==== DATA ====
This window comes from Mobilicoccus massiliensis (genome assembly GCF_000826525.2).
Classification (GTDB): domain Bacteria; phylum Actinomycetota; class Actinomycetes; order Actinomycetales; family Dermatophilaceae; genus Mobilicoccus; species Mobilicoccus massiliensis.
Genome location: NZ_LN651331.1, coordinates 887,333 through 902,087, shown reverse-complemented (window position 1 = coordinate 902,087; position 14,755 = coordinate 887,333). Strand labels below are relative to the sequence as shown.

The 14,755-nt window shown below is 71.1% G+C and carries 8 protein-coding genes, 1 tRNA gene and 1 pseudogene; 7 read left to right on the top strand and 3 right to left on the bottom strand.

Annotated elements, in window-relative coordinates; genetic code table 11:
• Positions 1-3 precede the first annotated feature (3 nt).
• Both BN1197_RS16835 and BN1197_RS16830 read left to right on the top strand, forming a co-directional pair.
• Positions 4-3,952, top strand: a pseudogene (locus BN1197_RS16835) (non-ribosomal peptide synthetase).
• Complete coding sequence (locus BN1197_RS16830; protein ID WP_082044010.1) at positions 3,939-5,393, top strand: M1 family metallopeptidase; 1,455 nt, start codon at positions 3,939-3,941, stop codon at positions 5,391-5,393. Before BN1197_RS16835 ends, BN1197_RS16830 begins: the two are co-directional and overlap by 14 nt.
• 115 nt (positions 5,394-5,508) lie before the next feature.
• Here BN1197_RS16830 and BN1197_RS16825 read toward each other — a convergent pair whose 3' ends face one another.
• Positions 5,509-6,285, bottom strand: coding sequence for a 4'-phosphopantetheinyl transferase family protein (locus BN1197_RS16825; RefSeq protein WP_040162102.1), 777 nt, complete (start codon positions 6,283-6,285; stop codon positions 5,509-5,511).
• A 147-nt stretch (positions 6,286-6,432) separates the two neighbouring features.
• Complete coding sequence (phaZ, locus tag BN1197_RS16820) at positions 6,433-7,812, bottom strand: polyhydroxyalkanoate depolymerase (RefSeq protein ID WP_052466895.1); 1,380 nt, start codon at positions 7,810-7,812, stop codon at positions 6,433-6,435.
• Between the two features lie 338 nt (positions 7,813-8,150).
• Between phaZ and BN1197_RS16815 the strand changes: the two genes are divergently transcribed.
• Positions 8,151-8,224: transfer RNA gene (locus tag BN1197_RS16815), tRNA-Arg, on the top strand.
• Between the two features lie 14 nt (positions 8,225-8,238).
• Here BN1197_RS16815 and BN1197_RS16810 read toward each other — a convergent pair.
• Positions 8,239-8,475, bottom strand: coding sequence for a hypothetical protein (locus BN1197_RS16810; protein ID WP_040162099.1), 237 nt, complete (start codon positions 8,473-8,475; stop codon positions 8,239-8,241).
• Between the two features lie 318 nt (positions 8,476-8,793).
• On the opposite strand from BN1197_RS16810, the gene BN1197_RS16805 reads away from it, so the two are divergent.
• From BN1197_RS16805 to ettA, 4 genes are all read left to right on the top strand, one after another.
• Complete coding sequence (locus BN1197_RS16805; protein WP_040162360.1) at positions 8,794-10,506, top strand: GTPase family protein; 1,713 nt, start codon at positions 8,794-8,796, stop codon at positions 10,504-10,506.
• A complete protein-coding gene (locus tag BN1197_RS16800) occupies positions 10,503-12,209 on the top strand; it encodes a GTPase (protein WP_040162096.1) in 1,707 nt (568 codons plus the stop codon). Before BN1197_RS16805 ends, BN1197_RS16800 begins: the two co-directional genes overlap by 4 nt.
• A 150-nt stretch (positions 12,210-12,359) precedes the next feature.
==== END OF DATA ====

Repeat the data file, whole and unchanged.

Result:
This window comes from Mobilicoccus massiliensis (genome assembly GCF_000826525.2).
Classification (GTDB): domain Bacteria; phylum Actinomycetota; class Actinomycetes; order Actinomycetales; family Dermatophilaceae; genus Mobilicoccus; species Mobilicoccus massiliensis.
Genome location: NZ_LN651331.1, coordinates 887,333 through 902,087, shown reverse-complemented (window position 1 = coordinate 902,087; position 14,755 = coordinate 887,333). Strand labels below are relative to the sequence as shown.

The 14,755-nt window shown below is 71.1% G+C and carries 8 protein-coding genes, 1 tRNA gene and 1 pseudogene; 7 read left to right on the top strand and 3 right to left on the bottom strand.

Annotated elements, in window-relative coordinates; genetic code table 11:
• Positions 1-3 precede the first annotated feature (3 nt).
• Both BN1197_RS16835 and BN1197_RS16830 read left to right on the top strand, forming a co-directional pair.
• Positions 4-3,952, top strand: a pseudogene (locus BN1197_RS16835) (non-ribosomal peptide synthetase).
• Complete coding sequence (locus BN1197_RS16830; protein ID WP_082044010.1) at positions 3,939-5,393, top strand: M1 family metallopeptidase; 1,455 nt, start codon at positions 3,939-3,941, stop codon at positions 5,391-5,393. Before BN1197_RS16835 ends, BN1197_RS16830 begins: the two are co-directional and overlap by 14 nt.
• 115 nt (positions 5,394-5,508) lie before the next feature.
• Here BN1197_RS16830 and BN1197_RS16825 read toward each other — a convergent pair whose 3' ends face one another.
• Positions 5,509-6,285, bottom strand: coding sequence for a 4'-phosphopantetheinyl transferase family protein (locus BN1197_RS16825; RefSeq protein WP_040162102.1), 777 nt, complete (start codon positions 6,283-6,285; stop codon positions 5,509-5,511).
• A 147-nt stretch (positions 6,286-6,432) separates the two neighbouring features.
• Complete coding sequence (phaZ, locus tag BN1197_RS16820) at positions 6,433-7,812, bottom strand: polyhydroxyalkanoate depolymerase (RefSeq protein ID WP_052466895.1); 1,380 nt, start codon at positions 7,810-7,812, stop codon at positions 6,433-6,435.
• Between the two features lie 338 nt (positions 7,813-8,150).
• Between phaZ and BN1197_RS16815 the strand changes: the two genes are divergently transcribed.
• Positions 8,151-8,224: transfer RNA gene (locus tag BN1197_RS16815), tRNA-Arg, on the top strand.
• Between the two features lie 14 nt (positions 8,225-8,238).
• Here BN1197_RS16815 and BN1197_RS16810 read toward each other — a convergent pair.
• Positions 8,239-8,475, bottom strand: coding sequence for a hypothetical protein (locus BN1197_RS16810; protein ID WP_040162099.1), 237 nt, complete (start codon positions 8,473-8,475; stop codon positions 8,239-8,241).
• Between the two features lie 318 nt (positions 8,476-8,793).
• On the opposite strand from BN1197_RS16810, the gene BN1197_RS16805 reads away from it, so the two are divergent.
• From BN1197_RS16805 to ettA, 4 genes are all read left to right on the top strand, one after another.
• Complete coding sequence (locus BN1197_RS16805; protein WP_040162360.1) at positions 8,794-10,506, top strand: GTPase family protein; 1,713 nt, start codon at positions 8,794-8,796, stop codon at positions 10,504-10,506.
• A complete protein-coding gene (locus tag BN1197_RS16800) occupies positions 10,503-12,209 on the top strand; it encodes a GTPase (protein WP_040162096.1) in 1,707 nt (568 codons plus the stop codon). Before BN1197_RS16805 ends, BN1197_RS16800 begins: the two co-directional genes overlap by 4 nt.
• A 150-nt stretch (positions 12,210-12,359) precedes the next feature.